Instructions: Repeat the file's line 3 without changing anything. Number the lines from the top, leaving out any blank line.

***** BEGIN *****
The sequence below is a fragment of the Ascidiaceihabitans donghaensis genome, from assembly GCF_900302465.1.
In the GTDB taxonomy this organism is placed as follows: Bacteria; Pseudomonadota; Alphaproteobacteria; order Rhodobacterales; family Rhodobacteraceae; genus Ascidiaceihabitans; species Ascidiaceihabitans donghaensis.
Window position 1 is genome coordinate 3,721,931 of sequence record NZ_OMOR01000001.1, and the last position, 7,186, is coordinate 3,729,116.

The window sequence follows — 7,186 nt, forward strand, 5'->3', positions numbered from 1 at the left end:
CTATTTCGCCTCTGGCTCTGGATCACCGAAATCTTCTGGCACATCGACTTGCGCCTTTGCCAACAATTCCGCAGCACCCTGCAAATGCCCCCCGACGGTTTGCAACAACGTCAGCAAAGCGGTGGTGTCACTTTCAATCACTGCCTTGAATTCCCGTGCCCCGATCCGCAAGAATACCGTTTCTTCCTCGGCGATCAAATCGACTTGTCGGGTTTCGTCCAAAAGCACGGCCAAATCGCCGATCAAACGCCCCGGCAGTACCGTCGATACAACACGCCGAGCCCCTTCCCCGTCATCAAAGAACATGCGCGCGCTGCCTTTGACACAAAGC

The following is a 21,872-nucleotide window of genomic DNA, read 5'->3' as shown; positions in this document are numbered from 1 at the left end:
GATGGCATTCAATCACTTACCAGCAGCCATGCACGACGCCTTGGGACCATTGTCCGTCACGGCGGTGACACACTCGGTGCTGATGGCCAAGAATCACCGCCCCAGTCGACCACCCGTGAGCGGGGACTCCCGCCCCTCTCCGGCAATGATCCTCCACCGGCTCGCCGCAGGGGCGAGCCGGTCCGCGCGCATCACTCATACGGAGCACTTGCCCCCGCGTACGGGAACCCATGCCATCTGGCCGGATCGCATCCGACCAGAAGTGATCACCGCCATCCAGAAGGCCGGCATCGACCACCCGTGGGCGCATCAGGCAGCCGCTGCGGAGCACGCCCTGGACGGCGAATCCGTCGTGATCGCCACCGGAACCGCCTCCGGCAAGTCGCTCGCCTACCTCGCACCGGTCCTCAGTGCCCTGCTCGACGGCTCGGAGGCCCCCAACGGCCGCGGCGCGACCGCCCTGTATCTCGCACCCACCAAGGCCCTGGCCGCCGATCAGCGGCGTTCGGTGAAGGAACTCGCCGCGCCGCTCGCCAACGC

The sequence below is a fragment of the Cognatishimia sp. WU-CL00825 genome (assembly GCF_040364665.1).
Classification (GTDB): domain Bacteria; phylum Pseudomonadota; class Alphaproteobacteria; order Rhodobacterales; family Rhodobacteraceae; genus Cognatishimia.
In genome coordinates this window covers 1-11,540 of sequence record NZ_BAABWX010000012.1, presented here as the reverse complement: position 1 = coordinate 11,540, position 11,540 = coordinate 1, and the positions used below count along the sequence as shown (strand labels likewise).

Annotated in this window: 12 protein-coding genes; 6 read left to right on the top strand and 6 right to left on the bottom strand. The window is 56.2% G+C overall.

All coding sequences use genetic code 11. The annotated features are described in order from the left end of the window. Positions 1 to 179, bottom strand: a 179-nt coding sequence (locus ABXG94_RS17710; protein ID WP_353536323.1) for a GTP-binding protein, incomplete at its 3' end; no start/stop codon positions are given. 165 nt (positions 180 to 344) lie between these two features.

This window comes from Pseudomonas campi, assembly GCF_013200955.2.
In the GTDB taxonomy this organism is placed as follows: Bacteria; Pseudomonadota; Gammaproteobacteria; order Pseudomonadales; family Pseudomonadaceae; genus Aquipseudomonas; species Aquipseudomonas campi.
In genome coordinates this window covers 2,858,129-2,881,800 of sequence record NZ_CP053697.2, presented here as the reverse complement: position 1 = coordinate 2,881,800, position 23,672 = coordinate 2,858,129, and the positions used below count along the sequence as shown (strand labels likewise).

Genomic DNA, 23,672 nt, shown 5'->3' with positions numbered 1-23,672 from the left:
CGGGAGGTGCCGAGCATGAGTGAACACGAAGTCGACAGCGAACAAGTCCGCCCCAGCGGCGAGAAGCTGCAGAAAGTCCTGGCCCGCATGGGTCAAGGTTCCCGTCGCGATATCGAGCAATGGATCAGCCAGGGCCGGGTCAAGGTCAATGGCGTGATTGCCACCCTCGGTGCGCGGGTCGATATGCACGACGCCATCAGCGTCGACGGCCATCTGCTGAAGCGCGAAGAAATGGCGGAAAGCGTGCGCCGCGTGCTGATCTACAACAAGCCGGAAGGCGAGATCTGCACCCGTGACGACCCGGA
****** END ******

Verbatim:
Window position 1 is genome coordinate 3,721,931 of sequence record NZ_OMOR01000001.1, and the last position, 7,186, is coordinate 3,729,116.